2. Women must ‘woman up’ – we are all familiar with the call for men to ‘man up’ when the circumstances call for it. We’re less familiar with the call for women to ‘woman up’ – but I’d suggest we’re going to need to hear it more often. Just as civilisation has no future without its men, so the family has no future without the engagement, commitment and support of its young women. Women have been profoundly misled by radical feminism, by the myth that they can be happy and fulfilled by a career that provides financial independence, making men and marriage optional. It doesn’t. Most mothers of young children realise this, of course, but they often realise it too late as they delay marriage and motherhood into their early thirties, and sometimes beyond, in the elusive search for a fulfilliing career.

Take it from me, the age of the career is over (for women and men): we are now in the age of the permanent freelancer, and with it the end of retirement as the last lifestage for most people. We’re all going to have to work much longer as Peak Government means the end to the welfare state as we have come to know it.

The bottom line is that the family will only be saved by young women realising that marriage and motherhood are more important than a career (though most will continue to work outside the home some of the time when convenient and worthwhile), and that perhaps their mothers were right – 25 is a better age to get started than 35!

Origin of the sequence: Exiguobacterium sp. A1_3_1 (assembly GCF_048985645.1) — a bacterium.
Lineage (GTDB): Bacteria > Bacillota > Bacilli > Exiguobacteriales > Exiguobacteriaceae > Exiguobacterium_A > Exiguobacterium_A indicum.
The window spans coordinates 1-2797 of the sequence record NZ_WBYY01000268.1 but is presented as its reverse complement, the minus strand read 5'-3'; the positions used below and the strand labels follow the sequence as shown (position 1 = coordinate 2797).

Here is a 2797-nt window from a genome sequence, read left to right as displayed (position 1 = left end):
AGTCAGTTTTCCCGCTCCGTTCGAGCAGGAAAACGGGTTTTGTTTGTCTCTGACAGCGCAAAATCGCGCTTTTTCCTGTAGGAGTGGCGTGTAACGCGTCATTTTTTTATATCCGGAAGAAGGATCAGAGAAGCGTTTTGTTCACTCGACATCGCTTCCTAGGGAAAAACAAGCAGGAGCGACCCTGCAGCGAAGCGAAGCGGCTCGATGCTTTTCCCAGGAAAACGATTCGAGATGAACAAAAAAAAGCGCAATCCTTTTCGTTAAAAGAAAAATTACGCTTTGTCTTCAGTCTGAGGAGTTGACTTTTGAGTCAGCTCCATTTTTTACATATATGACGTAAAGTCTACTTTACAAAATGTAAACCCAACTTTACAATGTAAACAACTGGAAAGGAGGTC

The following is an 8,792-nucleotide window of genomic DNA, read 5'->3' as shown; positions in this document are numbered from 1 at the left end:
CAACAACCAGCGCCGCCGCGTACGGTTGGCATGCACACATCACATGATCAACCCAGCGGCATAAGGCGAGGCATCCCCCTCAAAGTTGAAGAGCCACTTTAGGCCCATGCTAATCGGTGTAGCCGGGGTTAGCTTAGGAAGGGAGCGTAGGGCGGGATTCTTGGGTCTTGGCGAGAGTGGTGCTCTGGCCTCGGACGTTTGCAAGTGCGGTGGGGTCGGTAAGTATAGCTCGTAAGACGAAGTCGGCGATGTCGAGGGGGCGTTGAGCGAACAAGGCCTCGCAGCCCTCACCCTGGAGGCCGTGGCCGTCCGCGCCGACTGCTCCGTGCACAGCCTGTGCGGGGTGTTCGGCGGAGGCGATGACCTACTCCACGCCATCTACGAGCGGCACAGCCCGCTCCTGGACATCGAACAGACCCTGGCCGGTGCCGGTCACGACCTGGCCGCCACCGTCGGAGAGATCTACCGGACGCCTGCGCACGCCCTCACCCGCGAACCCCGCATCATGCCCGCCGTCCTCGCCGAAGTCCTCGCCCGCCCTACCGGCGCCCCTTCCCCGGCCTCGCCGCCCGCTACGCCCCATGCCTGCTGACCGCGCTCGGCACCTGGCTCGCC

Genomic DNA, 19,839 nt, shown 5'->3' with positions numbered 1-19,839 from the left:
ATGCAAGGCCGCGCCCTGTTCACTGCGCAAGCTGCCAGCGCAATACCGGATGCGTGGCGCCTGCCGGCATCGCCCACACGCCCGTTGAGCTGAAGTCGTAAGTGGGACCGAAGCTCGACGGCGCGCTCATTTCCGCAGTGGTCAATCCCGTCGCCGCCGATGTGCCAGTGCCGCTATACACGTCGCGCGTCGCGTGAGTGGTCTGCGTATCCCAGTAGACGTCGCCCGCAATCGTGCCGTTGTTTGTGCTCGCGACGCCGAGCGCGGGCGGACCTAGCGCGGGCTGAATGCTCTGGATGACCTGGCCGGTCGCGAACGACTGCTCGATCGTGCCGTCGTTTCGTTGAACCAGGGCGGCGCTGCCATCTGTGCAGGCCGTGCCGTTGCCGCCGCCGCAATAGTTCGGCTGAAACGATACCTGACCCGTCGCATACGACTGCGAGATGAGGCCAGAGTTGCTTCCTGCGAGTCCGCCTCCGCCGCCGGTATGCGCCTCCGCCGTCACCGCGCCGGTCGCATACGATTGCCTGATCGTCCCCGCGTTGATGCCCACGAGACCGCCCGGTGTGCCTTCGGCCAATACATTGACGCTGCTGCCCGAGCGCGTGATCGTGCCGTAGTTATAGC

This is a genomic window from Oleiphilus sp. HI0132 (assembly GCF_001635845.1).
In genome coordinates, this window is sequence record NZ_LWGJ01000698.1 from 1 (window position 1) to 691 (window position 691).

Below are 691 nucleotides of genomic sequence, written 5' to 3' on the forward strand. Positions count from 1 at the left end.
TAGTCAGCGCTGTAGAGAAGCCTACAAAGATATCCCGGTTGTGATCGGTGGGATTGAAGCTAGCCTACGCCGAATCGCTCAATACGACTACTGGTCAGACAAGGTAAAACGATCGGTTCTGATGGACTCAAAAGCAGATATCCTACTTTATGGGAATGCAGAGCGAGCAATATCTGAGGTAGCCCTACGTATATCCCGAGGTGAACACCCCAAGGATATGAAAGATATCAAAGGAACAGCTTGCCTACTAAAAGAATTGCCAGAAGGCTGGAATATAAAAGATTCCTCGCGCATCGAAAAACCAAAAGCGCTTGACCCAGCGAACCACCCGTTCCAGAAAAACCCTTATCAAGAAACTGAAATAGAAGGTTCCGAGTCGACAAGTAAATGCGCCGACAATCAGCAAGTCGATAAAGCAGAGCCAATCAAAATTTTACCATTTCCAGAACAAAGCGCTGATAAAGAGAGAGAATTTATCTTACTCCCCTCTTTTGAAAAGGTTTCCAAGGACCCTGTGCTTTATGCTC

3. Christians must go on the offensive – I’ve started on a controversial note, so I might as well finish on one! Fifty years is a long time for a human being (I know from experience!), but it is a mere blink in historical time. Organisations like Accord, and institutions like the Catholic Church and the other Chistian churches can and should take a longer term view of the future.

The Catholic Church in Ireland – and elsewhere – has been on the defensive these past few years. For obvious and deserved reasons. But you cannot build the future merely atoning for the past. Stronger, healthier foundations are vital – so you have to get rid of the rot. A process that seems almost complete to me. But after that, new structures must be built – and that takes vision and a compelling story about the direction we must go in as a society. Peak Government, Peak Feminism, and Peak Individualism will unleash new forces in the world, not all of them benign. But it will also open up new spaces for organisations like the Catholic Church and other faiths (including Muslims: Ireland’s third largest denomination after Roman Catholics and Church of Ireland members) to use their wisdom, authority and resources to provide guidance and inspiration through the turbulent times ahead.

So to conclude, women and men in the 21st century are just like our ancestors in the 1st century – we have the same physical, emotional and spiritual needs, we just fulfil them differently nowadays. Marriage and parenthood are as relevant to our wellbeing today as they were fifty years ago – or 2,000 years ago for that matter. I believe marriage will be even more important to our wellbeing in the post-peak future we are entering.

All of you here are part of something extraordinary: I think of Accord as like an ark, floating on a sea of change, and one that will continue to provide shelter, sustenance and support to tens of thousands of Irish men and women as we navigate the next fifty years and beyond in our marriages, families, and communities.

God bless you in that vital task.